"Teach Plus": Teachers at the Core of a Successful Education Reform

In 2003, Jennifer King Rice, a professor in the Department of Education Policy and Leadership at the University of Maryland published a book entitled, "Teacher Quality: Understanding the Effectiveness of Teacher Attributes", in which she studied how various characteristics of a teacher could influence learning outcomes of students. Her findings showed that there was often an improvement over years in effectiveness among beginning teachers indicating that experience was important. Teachers did learn by actually teaching. With regard to preparation, the pedigree was important. Highly selective teaching schools produced more effective teachers. Rice explained this correlation with better teachers having better cognitive abilities since admission to these prestigious schools warranted good academic records and aptitude. Effective teachers in both secondary math and science were those who obtained advanced degrees in these fields. On the other hand, advanced degrees seemed to have mixed outcomes with elementary schools. This observation paralleled results that indicated content coursework in a teacher's preparation was very consequential in high school but less so at the elementary level.

In a recent post at HechingerEd, Jackie Mader described how some low-performing schools in Boston had managed to turn around. The post, "Giving Teachers More Power Helps in Turnaround of Boston Schools", highlighted the T3 Initiative program, a collaboration between Boston Public Schools and Teach Plus. In this program, experienced and effective teachers are selected and recruited to teach in the failing schools:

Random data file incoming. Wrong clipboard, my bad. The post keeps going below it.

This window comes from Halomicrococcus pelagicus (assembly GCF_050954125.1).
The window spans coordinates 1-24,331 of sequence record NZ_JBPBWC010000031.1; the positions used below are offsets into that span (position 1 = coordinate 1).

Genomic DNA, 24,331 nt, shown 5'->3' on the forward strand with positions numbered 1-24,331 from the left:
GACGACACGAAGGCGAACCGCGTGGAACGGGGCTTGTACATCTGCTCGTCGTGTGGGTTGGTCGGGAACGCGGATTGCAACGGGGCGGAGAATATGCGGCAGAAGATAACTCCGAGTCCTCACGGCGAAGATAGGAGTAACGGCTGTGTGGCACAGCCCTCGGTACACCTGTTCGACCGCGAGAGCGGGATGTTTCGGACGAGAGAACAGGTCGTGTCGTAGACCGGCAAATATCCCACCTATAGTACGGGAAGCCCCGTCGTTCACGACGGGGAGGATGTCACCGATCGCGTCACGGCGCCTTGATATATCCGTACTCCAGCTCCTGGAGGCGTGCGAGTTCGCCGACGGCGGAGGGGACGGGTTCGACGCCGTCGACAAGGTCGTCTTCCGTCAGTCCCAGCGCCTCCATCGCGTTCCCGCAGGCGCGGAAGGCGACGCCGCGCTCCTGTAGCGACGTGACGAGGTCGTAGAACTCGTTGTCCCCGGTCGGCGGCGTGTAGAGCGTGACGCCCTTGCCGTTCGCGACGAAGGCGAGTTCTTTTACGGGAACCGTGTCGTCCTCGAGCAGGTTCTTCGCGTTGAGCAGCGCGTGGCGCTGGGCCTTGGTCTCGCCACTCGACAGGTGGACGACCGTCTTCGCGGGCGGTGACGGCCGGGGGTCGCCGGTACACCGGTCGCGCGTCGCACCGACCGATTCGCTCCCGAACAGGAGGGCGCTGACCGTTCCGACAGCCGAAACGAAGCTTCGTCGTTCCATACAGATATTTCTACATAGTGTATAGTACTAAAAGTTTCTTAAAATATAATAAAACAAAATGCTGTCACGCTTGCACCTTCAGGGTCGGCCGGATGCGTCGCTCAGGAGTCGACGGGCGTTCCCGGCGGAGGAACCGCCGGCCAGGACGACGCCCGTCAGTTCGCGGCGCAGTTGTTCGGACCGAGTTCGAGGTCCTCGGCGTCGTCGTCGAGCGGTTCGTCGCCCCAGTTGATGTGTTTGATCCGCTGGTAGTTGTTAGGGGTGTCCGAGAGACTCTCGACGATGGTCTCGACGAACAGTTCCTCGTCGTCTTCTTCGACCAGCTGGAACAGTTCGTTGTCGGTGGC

In addition to training and hiring new teachers, the six schools in the T3 Initiative, provided health and wellness services for students, and intensive teacher professional development over the summer. Teach Plus teachers make up 25 percent of the school faculty at T3 schools, and serve in leadership roles to help other teachers improve.
Analysis of the results for elementary (Grades 1 through 6) and middle (grades 7-8) schools had been provided by John Papay of Brown University. Here are the two figures summarizing the results:

Figure downloaded from http://www.teachplus.org/uploads/Documents/1321560335_T3%20Program%20Analysis.pdf
The data shown here are the schools' average students' growth percentiles, a measure of how much a student's performance has improved in a school that is turning around. Shown in red are the numbers for the schools that are participating in the T3 program. The results for middle schools are especially promising for T3. T3 seems to be superior as well for mathematics in elementary school. The results are of course not surprising. As the following wordle on the cover of the Facebook page of Teach Plus nicely illustrates, teachers are at the core of education:

Celine Coggins, the chief executive officer of Teach Plus, states the following challenge to society:
"Improving teacher quality requires more than getting smart people to consider teaching: it requires building a profession that retains high performers and allows them to take on leadership roles while continuing to work with students."
Getting the smart people to consider teaching is only the first step. Teachers are lifelong learners.